Our team has tested more image sizes than I care to count. We see a double digit lift in percentage points when using a nice large image versus a smaller one that is only 600×600 pixels. While the image size I see on different publishers vary, i big image scales tend to appeal and have staying power.
Check out Outbrain’s image best practices for more great ideas.
Limited Variation in Headlines & Images
Always start with five different images and at least three headline “angles.” Both the images and headlines should be massively different. Try your best to not use the same words in any of the headlines.
There are plenty of headline formulas and recommendations on what works when you look at studies. Here is the problem: those formulas and studies are not specific to the piece of content you are promoting.
Use them as inspiration but don’t let them stiffle your creativity. How many titles did you think of before settling on one for a blog post? Are they all very similar or vastly different? If they were not radically different you did not exercise your creative muscles. Here are three examples for this article:
- Dumb Things Smart Advertisers Do
- Common Mistakes in Content Discovery
- Engagement Killers You Are Committing
They are all relevant and unique.
Additionally, Outbrain’s dynamic insertion of city, state, and day of week also offers more flexibility with headlines. Try a creative version with the dynamic insertion and one without it.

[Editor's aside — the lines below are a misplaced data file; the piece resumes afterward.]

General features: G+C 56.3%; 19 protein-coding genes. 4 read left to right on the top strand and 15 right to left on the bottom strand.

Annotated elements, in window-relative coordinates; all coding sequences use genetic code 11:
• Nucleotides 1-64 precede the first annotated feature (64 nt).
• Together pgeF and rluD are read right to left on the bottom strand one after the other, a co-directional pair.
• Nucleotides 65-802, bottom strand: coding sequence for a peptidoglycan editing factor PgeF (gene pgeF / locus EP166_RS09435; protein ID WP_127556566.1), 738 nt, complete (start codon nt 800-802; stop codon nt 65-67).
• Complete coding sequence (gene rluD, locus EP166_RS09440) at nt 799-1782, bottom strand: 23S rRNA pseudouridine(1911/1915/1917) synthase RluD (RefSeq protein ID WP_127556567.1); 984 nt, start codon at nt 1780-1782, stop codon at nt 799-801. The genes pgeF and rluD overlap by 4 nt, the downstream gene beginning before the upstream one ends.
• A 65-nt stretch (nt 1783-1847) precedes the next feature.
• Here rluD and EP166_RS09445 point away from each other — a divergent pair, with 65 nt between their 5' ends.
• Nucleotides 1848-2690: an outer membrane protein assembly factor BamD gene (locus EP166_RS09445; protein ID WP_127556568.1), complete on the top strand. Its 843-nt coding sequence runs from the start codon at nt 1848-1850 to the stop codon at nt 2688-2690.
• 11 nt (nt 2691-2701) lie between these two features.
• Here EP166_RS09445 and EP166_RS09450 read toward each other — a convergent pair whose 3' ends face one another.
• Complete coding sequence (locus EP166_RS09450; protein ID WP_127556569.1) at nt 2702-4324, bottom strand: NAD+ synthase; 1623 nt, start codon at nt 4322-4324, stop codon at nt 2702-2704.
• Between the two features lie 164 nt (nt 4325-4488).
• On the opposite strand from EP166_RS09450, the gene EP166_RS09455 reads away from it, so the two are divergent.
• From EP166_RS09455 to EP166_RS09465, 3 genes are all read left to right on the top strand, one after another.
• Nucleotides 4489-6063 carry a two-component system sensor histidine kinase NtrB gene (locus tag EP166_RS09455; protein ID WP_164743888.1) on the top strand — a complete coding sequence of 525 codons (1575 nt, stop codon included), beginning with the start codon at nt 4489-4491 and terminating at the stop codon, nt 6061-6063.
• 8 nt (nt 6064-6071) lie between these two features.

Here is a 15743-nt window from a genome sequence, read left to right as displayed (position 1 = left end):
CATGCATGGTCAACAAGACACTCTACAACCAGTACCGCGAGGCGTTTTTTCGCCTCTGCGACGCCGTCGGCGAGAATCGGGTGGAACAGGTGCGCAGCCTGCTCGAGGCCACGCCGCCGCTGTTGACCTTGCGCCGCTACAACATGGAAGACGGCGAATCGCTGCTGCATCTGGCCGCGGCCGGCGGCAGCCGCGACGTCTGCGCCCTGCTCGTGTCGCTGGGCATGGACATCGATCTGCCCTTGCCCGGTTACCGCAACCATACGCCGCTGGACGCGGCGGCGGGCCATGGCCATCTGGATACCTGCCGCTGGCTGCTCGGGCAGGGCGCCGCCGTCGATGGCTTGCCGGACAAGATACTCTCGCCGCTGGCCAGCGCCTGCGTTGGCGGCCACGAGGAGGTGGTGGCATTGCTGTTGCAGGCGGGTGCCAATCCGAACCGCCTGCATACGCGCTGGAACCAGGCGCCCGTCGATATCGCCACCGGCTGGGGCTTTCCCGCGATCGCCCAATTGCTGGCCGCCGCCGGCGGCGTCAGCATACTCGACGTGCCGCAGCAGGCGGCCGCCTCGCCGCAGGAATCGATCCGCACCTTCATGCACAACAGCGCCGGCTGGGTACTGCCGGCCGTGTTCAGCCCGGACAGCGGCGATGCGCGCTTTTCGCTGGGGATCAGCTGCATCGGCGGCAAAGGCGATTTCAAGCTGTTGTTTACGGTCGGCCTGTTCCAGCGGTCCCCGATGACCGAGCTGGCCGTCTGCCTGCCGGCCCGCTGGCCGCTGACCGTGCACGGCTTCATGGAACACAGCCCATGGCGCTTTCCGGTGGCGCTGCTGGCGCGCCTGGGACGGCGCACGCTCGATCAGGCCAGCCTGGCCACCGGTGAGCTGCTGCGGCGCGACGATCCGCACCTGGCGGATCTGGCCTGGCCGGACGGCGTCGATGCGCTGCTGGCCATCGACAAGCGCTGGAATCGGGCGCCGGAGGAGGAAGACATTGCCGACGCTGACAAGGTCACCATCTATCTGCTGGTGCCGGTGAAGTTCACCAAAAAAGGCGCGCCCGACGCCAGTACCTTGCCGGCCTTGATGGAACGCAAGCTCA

Never Pausing Ads
Once there is creative campaign winner, pause all the other ads. If you still want to run those creatives,then put them in a separate campaign. This is mainly relevant when you are trying to scale volume of your campaigns.
My experience has been 80-90% of clicks end up coming from the best performer, so I recommend just cutting the rest. It is an easy optimization and you may even be able to lower your CPC bid once you do it.
Again, only do this once you have enough data and don’t put it so low you tank the campaign.
All of the recommendations above are based on personal observations and testing over the past three years on Outbrain. There are always exceptions — that is why we test new things constantly. Success does not occur without failures along the way.
You may be in a niche where none of this applies. If so, I’d love to hear about your experiences.